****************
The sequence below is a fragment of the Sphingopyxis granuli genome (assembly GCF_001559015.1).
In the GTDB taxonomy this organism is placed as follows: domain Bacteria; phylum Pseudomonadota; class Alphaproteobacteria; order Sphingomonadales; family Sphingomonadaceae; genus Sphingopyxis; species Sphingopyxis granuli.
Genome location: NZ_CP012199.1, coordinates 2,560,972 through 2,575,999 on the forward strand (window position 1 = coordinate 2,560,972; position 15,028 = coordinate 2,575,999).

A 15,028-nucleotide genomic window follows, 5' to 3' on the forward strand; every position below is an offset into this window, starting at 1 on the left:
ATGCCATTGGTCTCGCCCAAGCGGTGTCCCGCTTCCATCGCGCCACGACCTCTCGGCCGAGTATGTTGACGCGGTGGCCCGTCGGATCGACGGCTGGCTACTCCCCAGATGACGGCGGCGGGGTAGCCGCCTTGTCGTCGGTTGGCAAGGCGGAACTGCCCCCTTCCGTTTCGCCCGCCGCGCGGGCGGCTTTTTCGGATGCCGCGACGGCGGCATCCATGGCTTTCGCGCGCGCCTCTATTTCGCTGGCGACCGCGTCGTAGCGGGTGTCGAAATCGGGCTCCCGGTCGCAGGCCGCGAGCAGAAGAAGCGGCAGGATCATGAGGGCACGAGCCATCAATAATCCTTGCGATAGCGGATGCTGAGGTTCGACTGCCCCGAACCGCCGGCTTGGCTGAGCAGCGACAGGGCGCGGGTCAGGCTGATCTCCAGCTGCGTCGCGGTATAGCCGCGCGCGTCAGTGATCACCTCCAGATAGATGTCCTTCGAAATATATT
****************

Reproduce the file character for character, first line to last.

The sequence below is a fragment of the Sphingopyxis granuli genome (assembly GCF_001559015.1).
In the GTDB taxonomy this organism is placed as follows: domain Bacteria; phylum Pseudomonadota; class Alphaproteobacteria; order Sphingomonadales; family Sphingomonadaceae; genus Sphingopyxis; species Sphingopyxis granuli.
Genome location: NZ_CP012199.1, coordinates 2,560,972 through 2,575,999 on the forward strand (window position 1 = coordinate 2,560,972; position 15,028 = coordinate 2,575,999).

A 15,028-nucleotide genomic window follows, 5' to 3' on the forward strand; every position below is an offset into this window, starting at 1 on the left:
ATGCCATTGGTCTCGCCCAAGCGGTGTCCCGCTTCCATCGCGCCACGACCTCTCGGCCGAGTATGTTGACGCGGTGGCCCGTCGGATCGACGGCTGGCTACTCCCCAGATGACGGCGGCGGGGTAGCCGCCTTGTCGTCGGTTGGCAAGGCGGAACTGCCCCCTTCCGTTTCGCCCGCCGCGCGGGCGGCTTTTTCGGATGCCGCGACGGCGGCATCCATGGCTTTCGCGCGCGCCTCTATTTCGCTGGCGACCGCGTCGTAGCGGGTGTCGAAATCGGGCTCCCGGTCGCAGGCCGCGAGCAGAAGAAGCGGCAGGATCATGAGGGCACGAGCCATCAATAATCCTTGCGATAGCGGATGCTGAGGTTCGACTGCCCCGAACCGCCGGCTTGGCTGAGCAGCGACAGGGCGCGGGTCAGGCTGATCTCCAGCTGCGTCGCGGTATAGCCGCGCGCGTCAGTGATCACCTCCAGATAGATGTCCTTCGAAATATATT